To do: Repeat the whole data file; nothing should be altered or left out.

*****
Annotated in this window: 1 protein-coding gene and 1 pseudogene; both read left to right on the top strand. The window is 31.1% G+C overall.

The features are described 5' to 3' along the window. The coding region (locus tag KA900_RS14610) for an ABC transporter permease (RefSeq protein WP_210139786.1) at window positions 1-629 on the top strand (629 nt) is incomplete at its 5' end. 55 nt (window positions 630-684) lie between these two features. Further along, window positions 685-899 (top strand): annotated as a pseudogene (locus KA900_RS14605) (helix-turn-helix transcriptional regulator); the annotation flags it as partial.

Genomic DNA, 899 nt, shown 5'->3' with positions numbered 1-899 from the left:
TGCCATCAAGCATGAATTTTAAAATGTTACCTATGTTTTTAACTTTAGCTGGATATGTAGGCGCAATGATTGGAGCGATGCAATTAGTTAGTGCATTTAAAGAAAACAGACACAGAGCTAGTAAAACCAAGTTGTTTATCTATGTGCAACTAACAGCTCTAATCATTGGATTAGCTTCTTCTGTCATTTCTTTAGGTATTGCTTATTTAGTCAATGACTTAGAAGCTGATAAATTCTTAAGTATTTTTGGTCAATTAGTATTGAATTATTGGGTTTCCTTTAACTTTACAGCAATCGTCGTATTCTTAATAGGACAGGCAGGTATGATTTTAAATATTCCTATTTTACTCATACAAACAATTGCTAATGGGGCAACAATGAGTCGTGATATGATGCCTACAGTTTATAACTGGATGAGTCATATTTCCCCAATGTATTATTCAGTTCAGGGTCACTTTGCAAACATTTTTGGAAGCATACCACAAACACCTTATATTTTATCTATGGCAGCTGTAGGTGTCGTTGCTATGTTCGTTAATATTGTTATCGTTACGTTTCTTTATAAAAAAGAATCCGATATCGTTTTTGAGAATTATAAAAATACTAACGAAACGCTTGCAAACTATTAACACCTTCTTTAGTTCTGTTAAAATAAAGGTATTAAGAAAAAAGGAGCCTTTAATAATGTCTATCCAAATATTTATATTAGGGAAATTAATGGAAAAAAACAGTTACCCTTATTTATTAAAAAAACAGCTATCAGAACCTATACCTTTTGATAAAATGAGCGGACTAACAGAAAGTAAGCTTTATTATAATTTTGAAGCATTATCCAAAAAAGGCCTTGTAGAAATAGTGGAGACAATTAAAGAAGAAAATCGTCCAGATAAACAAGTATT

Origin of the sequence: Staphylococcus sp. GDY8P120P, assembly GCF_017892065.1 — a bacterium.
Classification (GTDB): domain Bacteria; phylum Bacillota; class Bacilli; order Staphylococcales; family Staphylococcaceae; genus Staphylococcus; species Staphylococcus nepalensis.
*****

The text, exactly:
Annotated in this window: 1 protein-coding gene and 1 pseudogene; both read left to right on the top strand. The window is 31.1% G+C overall.

The features are described 5' to 3' along the window. The coding region (locus tag KA900_RS14610) for an ABC transporter permease (RefSeq protein WP_210139786.1) at window positions 1-629 on the top strand (629 nt) is incomplete at its 5' end. 55 nt (window positions 630-684) lie between these two features. Further along, window positions 685-899 (top strand): annotated as a pseudogene (locus KA900_RS14605) (helix-turn-helix transcriptional regulator); the annotation flags it as partial.

Genomic DNA, 899 nt, shown 5'->3' with positions numbered 1-899 from the left:
TGCCATCAAGCATGAATTTTAAAATGTTACCTATGTTTTTAACTTTAGCTGGATATGTAGGCGCAATGATTGGAGCGATGCAATTAGTTAGTGCATTTAAAGAAAACAGACACAGAGCTAGTAAAACCAAGTTGTTTATCTATGTGCAACTAACAGCTCTAATCATTGGATTAGCTTCTTCTGTCATTTCTTTAGGTATTGCTTATTTAGTCAATGACTTAGAAGCTGATAAATTCTTAAGTATTTTTGGTCAATTAGTATTGAATTATTGGGTTTCCTTTAACTTTACAGCAATCGTCGTATTCTTAATAGGACAGGCAGGTATGATTTTAAATATTCCTATTTTACTCATACAAACAATTGCTAATGGGGCAACAATGAGTCGTGATATGATGCCTACAGTTTATAACTGGATGAGTCATATTTCCCCAATGTATTATTCAGTTCAGGGTCACTTTGCAAACATTTTTGGAAGCATACCACAAACACCTTATATTTTATCTATGGCAGCTGTAGGTGTCGTTGCTATGTTCGTTAATATTGTTATCGTTACGTTTCTTTATAAAAAAGAATCCGATATCGTTTTTGAGAATTATAAAAATACTAACGAAACGCTTGCAAACTATTAACACCTTCTTTAGTTCTGTTAAAATAAAGGTATTAAGAAAAAAGGAGCCTTTAATAATGTCTATCCAAATATTTATATTAGGGAAATTAATGGAAAAAAACAGTTACCCTTATTTATTAAAAAAACAGCTATCAGAACCTATACCTTTTGATAAAATGAGCGGACTAACAGAAAGTAAGCTTTATTATAATTTTGAAGCATTATCCAAAAAAGGCCTTGTAGAAATAGTGGAGACAATTAAAGAAGAAAATCGTCCAGATAAACAAGTATT

Origin of the sequence: Staphylococcus sp. GDY8P120P, assembly GCF_017892065.1 — a bacterium.
Classification (GTDB): domain Bacteria; phylum Bacillota; class Bacilli; order Staphylococcales; family Staphylococcaceae; genus Staphylococcus; species Staphylococcus nepalensis.